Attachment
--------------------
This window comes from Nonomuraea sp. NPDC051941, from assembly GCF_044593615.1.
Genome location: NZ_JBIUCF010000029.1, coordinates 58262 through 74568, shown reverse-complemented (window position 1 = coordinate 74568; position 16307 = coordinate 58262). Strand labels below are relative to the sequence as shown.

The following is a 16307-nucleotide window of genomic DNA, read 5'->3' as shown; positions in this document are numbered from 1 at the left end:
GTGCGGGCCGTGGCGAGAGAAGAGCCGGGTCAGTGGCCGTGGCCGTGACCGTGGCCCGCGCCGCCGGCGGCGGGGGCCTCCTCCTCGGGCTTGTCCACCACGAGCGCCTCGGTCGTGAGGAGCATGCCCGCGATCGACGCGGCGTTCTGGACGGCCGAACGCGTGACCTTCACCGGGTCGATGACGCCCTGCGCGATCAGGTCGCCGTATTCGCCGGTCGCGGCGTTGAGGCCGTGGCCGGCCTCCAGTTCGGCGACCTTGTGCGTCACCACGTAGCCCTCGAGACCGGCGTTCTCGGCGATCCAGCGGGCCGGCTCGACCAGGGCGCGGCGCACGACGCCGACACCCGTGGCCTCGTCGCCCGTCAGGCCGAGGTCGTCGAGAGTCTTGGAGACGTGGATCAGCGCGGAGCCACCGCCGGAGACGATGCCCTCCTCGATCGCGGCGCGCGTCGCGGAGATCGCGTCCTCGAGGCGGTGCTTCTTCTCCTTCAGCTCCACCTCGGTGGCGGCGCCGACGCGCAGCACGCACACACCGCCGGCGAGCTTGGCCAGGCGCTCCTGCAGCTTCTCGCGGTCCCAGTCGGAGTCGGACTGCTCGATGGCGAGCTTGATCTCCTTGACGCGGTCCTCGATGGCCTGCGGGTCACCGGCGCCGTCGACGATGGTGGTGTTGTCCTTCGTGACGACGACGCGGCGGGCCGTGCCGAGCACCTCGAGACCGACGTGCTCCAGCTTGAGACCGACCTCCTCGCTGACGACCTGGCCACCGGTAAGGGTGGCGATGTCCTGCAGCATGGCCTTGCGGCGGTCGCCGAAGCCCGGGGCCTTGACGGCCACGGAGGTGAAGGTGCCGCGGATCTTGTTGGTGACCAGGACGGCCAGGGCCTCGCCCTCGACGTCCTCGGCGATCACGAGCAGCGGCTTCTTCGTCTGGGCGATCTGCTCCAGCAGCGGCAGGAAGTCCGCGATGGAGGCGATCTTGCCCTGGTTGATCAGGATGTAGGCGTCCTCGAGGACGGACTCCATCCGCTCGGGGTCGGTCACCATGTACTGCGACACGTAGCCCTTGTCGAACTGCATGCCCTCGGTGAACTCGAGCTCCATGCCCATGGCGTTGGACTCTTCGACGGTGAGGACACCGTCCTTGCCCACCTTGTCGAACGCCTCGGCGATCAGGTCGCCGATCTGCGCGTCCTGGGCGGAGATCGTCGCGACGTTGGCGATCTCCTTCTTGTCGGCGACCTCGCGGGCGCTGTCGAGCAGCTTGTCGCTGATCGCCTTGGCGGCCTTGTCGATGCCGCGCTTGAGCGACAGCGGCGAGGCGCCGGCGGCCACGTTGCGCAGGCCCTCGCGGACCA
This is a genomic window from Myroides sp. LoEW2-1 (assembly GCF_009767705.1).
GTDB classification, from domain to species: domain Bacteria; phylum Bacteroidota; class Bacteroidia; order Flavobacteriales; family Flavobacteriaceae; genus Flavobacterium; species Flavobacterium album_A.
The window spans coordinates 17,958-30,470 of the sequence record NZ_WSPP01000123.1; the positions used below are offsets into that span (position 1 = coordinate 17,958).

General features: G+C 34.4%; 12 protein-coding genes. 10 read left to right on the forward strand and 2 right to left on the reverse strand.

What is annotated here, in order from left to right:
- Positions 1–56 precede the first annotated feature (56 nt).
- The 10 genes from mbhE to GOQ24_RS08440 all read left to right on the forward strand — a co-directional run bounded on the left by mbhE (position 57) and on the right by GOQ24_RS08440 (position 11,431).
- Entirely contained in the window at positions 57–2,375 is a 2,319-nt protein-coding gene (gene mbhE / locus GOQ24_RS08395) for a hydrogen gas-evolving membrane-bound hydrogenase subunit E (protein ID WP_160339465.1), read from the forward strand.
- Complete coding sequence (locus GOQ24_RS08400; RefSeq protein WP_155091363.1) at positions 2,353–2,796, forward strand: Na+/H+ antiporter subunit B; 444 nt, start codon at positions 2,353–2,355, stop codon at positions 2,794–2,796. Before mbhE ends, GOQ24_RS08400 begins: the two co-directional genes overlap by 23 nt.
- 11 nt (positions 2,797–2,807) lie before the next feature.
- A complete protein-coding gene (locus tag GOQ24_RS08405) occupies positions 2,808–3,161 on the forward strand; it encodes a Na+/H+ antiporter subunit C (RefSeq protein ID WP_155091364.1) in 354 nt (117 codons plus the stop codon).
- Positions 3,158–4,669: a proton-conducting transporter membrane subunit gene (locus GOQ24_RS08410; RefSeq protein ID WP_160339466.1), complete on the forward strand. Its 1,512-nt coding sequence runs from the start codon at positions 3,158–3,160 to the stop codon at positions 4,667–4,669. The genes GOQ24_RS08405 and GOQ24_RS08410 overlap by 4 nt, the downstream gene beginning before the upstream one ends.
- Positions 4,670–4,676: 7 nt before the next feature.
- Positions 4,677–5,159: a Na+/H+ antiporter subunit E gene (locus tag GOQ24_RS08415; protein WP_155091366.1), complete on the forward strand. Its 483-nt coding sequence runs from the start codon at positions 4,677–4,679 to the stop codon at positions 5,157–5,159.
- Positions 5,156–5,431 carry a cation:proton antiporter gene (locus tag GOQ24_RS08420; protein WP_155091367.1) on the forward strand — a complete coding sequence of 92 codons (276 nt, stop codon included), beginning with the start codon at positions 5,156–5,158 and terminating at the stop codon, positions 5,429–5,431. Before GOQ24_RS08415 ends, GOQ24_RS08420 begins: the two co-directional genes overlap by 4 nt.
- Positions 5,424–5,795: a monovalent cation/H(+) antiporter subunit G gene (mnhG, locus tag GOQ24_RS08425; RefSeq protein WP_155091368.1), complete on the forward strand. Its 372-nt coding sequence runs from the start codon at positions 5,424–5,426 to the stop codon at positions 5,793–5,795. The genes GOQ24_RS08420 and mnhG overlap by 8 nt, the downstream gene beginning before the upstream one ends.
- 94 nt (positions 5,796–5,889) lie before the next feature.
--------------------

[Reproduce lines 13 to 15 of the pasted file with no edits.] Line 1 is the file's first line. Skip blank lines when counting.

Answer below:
- Complete coding sequence (locus GOQ24_RS08400; RefSeq protein WP_155091363.1) at positions 2,353–2,796, forward strand: Na+/H+ antiporter subunit B; 444 nt, start codon at positions 2,353–2,355, stop codon at positions 2,794–2,796. Before mbhE ends, GOQ24_RS08400 begins: the two co-directional genes overlap by 23 nt.
- 11 nt (positions 2,797–2,807) lie before the next feature.
- A complete protein-coding gene (locus tag GOQ24_RS08405) occupies positions 2,808–3,161 on the forward strand; it encodes a Na+/H+ antiporter subunit C (RefSeq protein ID WP_155091364.1) in 354 nt (117 codons plus the stop codon).